Political scientists worked with two pairs of legislators in two states to send out a survey to constituents. One pair were Democrats representing the same suburban district, and the other pair were Republicans representing the same rural town. Each pair consisted of a female and a male legislator of the same race. Half the constituents received the survey from the female legislator, while the other half received it from the male legislator. The survey asked an open-ended question: “What policy issues do you think I should work on during the upcoming session?” In both states, constituents were more likely to respond to the female legislator, and as a result, she was asked to work on more issues.
Butler, D. et al., “Constituents Ask Female Legislators to Do More,” Journal of Politics (forthcoming).
Study subjects who were given fictitious profiles of white boys expected that the kids from working-class backgrounds would feel less pain from a range of painful stimuli than affluent kids would. The subjects apparently presumed that the lower-class kids would have had more hardship in their lives, and this presumption also led the study subjects to expect that working-class kids would need less pain medication for various injuries.
Summers, K. et al., “Poor Toddlers Feel Less Pain? Application of Class-Based Pain Stereotypes in Judgments of Children,” Social Psychological and Personality Science (forthcoming).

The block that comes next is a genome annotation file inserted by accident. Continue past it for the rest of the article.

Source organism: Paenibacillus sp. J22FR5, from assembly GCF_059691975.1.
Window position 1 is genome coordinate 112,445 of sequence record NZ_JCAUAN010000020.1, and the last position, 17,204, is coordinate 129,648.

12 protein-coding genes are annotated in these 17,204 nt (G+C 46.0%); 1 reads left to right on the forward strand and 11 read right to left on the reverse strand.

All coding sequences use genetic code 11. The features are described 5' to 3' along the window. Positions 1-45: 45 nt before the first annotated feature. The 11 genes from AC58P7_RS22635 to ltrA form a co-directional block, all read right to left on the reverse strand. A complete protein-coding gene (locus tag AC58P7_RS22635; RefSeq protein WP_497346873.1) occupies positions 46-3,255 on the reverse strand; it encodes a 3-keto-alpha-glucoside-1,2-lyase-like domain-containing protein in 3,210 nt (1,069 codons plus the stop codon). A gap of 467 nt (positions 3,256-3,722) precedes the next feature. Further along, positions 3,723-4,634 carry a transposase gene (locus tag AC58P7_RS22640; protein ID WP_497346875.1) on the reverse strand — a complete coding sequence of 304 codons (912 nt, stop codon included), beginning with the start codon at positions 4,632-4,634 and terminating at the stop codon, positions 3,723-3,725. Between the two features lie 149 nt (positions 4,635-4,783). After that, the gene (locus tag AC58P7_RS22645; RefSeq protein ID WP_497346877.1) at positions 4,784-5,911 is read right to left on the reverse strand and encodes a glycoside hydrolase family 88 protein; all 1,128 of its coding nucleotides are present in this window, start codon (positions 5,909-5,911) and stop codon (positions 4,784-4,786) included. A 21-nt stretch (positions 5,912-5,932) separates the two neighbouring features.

Necessity is the mother of invention
Why did the Industrial Revolution begin in some parts of Britain rather than others? Explanations have ranged wildly. Some historians say industrialization grew out of colonial exploitation and a desire to substitute machinery for expensive workers. Other scholars have suggested that proximity to coal, literacy rates, or access to capital were major factors. But a recent study by economists challenges these explanations. The economists say that the spark came from areas with “poor agricultural potential,” where workers did not earn high wages and had to develop versatile artisanal skills that “could be readily adapted and transferred to the increasingly sophisticated machinery and manufacturing processes of the early Industrial Revolution.”
Kelly, M. et al., “The Mechanics of the Industrial Revolution,” Journal of Political Economy (forthcoming).
In experiments, people who listened to an audio clip on headphones rather than speakers generally felt closer to the person speaking in the clip and were more strongly persuaded by them. This effect was attenuated when a surround-sound audio filter was applied, suggesting that the effect is caused by the feeling that the voice is inside your head.
Lieberman, A. et al., “A Voice Inside My Head: The Psychological and Behavioral Consequences of Auditory Technologies,” Organizational Behavior and Human Decision Processes (May 2022).
You and your job
In an experiment with a Fortune 500 technology company, employees were randomly assigned to one of three “career development” workshops. One encouraged a self-growth mindset (i.e., changing your abilities or traits to better suit your job’s tasks and relationships). One encouraged a job-growth mindset (i.e., changing your job’s tasks and relationships to better suit your abilities and traits). And the third encouraged a dual-growth mindset (i.e., changing both abilities/traits and tasks/relationships to better suit each other). Six months later, managers and coworkers of the employees who attended the dual-growth-mindset workshop perceived the employees to be happier. No effect was seen in the employees who attended the other workshops. A similar experiment done online with people working for various employers produced similar results.
Berg, J. et al., “Getting Unstuck: The Effects of Growth Mindsets About the Self and Job on Happiness at Work,” Journal of Applied Psychology (forthcoming).